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Col. John M. Harrell, Confederate Military History, a library of Confederate States Military History: Volume 10.2, Arkansas (ed. Clement Anselm Evans) 22 2 Browse Search
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of Montgomery county, Capt. F. J. Erwin, First Lieut. Nathaniel Grant, Second Lieut. J. Scott, Third Lieut. J.alion of it was hurried to Columbus, Ky., just after Grant's demonstration at Belmont. It was reorganized at CCorinth was evacuated on the approach of Halleck and Grant in May, 1862, the regiment fell back with the Confedlotilla under Foote, in cooperation with Federal General Grant. Hindman's regiment did effective service at Rin, August 6, 1864; at Petersburg during the siege by Grant; at High Bridge and Farmville in 1865; was in the re, Captain Mooney, First Lieutenant Gregory, Second Lieutenant Grant, Third Lieut. L. H. Kemp. Company G, Capt. , twelve or fifteen miles distant. At the assault by Grant and Foote with army and navy on Fort Donelson, they dured the siege of Vicksburg, and was surrendered to Grant, July 4, 1863. Colonel Jones, who had been taken priase the force of Sidney Johnston for his attack upon Grant at Shiloh, and, as heretofore narrated, fought galla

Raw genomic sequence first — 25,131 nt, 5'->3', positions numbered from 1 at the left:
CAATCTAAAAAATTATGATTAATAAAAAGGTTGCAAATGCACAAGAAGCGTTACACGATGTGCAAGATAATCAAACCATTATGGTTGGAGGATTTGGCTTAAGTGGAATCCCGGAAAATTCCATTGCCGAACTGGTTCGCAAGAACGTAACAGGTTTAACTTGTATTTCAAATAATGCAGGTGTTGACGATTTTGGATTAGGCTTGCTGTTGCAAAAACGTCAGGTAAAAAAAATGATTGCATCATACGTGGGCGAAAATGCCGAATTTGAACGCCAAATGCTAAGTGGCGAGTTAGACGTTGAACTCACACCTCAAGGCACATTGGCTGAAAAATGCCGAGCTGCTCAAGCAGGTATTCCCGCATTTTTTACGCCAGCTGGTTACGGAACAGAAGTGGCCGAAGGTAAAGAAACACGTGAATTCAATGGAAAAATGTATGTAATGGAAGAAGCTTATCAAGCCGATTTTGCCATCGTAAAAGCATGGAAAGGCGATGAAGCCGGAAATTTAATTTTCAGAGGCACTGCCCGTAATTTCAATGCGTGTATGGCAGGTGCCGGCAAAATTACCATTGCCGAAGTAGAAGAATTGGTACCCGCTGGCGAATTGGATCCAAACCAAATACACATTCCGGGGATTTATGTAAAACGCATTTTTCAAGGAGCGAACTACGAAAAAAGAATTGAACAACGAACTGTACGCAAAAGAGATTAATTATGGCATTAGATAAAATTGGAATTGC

rigadier-general. The fall of Forts Henry and Donelson on the ad and 14th of February, 1862, was a lamentable disaster which changed the situation in Kentucky. Grant's possession of the Tennessee river cut off Columbus and separated Bowling Green from Nashville. It became necessary for the entire Confederate army in Kentucky tth Arkansas, Col. Isaac L. Dunlop, and Tenth, Col. Thomas D. Merrick, yet under Bowen's command. Hubbard's Arkansas artillery is noted among unattached troops. Grant, since his heart-blow directed against the Confederacy at Donelson, had been strangely left without definite command until the 17th of March, when seeming to have o Savannah on the Tennessee, and permitted Gen. W. T. Sherman to take command of the force at Pittsburg landing. Buell's army was ordered to move on to Savannah. Grant expected to make Pittsburg landing a mere starting point for Corinth. But General Johnston observed that the enemy had violated a rule of the military art in thro